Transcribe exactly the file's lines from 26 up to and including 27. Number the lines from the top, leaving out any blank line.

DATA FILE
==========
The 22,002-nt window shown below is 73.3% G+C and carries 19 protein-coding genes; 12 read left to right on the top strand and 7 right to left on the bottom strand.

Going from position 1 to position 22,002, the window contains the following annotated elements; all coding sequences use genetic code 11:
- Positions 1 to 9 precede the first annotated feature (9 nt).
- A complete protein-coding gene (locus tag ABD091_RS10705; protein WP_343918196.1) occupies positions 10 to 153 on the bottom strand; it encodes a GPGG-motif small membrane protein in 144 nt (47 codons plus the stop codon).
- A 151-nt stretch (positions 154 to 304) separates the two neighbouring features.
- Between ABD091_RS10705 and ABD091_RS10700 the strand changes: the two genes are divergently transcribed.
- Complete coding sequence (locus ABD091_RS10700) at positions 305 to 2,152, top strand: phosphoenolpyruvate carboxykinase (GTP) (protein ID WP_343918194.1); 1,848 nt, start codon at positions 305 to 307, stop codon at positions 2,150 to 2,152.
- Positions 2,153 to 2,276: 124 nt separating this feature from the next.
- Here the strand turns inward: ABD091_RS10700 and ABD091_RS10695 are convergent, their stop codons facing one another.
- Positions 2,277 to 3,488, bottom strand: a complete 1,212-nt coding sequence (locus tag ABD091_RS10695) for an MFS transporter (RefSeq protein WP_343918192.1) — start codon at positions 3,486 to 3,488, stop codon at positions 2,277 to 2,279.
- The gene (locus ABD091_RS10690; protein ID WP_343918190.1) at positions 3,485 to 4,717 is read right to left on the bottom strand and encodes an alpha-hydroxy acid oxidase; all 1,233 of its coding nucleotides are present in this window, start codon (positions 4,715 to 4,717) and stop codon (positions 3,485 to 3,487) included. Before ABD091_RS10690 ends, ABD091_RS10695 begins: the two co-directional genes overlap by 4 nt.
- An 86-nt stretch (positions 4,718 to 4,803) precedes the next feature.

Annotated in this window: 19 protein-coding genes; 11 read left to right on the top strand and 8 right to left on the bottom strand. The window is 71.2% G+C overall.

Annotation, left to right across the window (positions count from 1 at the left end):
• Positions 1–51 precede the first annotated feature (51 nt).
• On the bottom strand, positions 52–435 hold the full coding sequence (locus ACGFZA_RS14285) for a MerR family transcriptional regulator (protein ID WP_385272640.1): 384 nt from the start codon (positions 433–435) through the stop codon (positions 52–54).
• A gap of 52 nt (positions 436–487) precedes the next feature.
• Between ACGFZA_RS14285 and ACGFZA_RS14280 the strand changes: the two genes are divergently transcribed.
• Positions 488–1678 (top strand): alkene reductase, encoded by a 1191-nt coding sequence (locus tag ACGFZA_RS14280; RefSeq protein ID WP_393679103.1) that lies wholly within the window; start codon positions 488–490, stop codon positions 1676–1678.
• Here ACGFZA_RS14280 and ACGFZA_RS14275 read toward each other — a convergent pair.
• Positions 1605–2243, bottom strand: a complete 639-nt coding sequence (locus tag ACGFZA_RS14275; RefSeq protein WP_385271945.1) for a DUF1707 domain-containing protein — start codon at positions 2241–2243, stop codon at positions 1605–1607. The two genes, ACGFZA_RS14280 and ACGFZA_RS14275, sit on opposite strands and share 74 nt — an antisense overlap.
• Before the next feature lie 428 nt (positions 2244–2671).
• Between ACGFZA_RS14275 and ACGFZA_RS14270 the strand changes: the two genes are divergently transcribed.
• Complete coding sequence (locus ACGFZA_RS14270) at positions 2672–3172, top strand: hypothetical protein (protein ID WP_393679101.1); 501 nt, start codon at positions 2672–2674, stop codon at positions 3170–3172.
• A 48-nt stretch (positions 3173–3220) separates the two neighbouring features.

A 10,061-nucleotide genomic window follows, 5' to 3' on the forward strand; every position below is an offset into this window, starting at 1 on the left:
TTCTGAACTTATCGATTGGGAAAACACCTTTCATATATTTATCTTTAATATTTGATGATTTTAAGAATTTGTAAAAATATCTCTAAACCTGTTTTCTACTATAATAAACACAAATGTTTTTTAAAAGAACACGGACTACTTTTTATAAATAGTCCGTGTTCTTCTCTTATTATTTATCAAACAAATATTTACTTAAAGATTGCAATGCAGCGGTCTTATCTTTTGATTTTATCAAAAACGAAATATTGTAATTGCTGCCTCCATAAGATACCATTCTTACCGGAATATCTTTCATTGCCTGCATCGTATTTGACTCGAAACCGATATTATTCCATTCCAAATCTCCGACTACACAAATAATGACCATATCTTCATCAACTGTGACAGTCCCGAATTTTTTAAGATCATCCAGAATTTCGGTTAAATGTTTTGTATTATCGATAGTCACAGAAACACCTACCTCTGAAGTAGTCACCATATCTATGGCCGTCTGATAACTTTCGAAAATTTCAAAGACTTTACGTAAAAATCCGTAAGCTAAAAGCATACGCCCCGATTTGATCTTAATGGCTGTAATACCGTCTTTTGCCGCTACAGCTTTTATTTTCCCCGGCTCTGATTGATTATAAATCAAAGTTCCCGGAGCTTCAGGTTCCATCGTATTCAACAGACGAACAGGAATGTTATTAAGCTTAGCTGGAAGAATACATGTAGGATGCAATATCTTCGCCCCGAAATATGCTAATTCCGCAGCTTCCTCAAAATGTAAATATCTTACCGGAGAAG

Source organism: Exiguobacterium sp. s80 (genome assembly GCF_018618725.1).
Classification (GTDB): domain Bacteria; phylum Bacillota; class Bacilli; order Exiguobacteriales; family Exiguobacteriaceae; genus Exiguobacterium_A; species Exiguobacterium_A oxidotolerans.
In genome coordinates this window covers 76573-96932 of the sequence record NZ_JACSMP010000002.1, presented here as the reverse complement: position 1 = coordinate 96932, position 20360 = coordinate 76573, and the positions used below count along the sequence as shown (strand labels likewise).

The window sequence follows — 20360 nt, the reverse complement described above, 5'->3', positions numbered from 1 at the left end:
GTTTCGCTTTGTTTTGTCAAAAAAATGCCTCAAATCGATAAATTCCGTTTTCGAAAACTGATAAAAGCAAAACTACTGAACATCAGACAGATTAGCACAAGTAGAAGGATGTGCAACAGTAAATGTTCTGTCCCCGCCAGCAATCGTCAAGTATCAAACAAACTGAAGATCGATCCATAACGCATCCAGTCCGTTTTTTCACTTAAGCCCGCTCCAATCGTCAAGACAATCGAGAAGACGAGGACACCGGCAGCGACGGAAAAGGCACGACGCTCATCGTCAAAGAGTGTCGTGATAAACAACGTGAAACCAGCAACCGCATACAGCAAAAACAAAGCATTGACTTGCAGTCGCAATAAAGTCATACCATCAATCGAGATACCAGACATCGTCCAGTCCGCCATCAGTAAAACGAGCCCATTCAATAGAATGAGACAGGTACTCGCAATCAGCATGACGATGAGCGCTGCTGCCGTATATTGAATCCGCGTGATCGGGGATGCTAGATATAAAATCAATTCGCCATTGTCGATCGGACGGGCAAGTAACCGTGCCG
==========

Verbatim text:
A 10,061-nucleotide genomic window follows, 5' to 3' on the forward strand; every position below is an offset into this window, starting at 1 on the left:
TTCTGAACTTATCGATTGGGAAAACACCTTTCATATATTTATCTTTAATATTTGATGATTTTAAGAATTTGTAAAAATATCTCTAAACCTGTTTTCTACTATAATAAACACAAATGTTTTTTAAAAGAACACGGACTACTTTTTATAAATAGTCCGTGTTCTTCTCTTATTATTTATCAAACAAATATTTACTTAAAGATTGCAATGCAGCGGTCTTATCTTTTGATTTTATCAAAAACGAAATATTGTAATTGCTGCCTCCATAAGATACCATTCTTACCGGAATATCTTTCATTGCCTGCATCGTATTTGACTCGAAACCGATATTATTCCATTCCAAATCTCCGACTACACAAATAATGACCATATCTTCATCAACTGTGACAGTCCCGAATTTTTTAAGATCATCCAGAATTTCGGTTAAATGTTTTGTATTATCGATAGTCACAGAAACACCTACCTCTGAAGTAGTCACCATATCTATGGCCGTCTGATAACTTTCGAAAATTTCAAAGACTTTACGTAAAAATCCGTAAGCTAAAAGCATACGCCCCGATTTGATCTTAATGGCTGTAATACCGTCTTTTGCCGCTACAGCTTTTATTTTCCCCGGCTCTGATTGATTATAAATCAAAGTTCCCGGAGCTTCAGGTTCCATCGTATTCAACAGACGAACAGGAATGTTATTAAGCTTAGCTGGAAGAATACATGTAGGATGCAATATCTTCGCCCCGAAATATGCTAATTCCGCAGCTTCCTCAAAATGTAAATATCTTACCGGAGAAG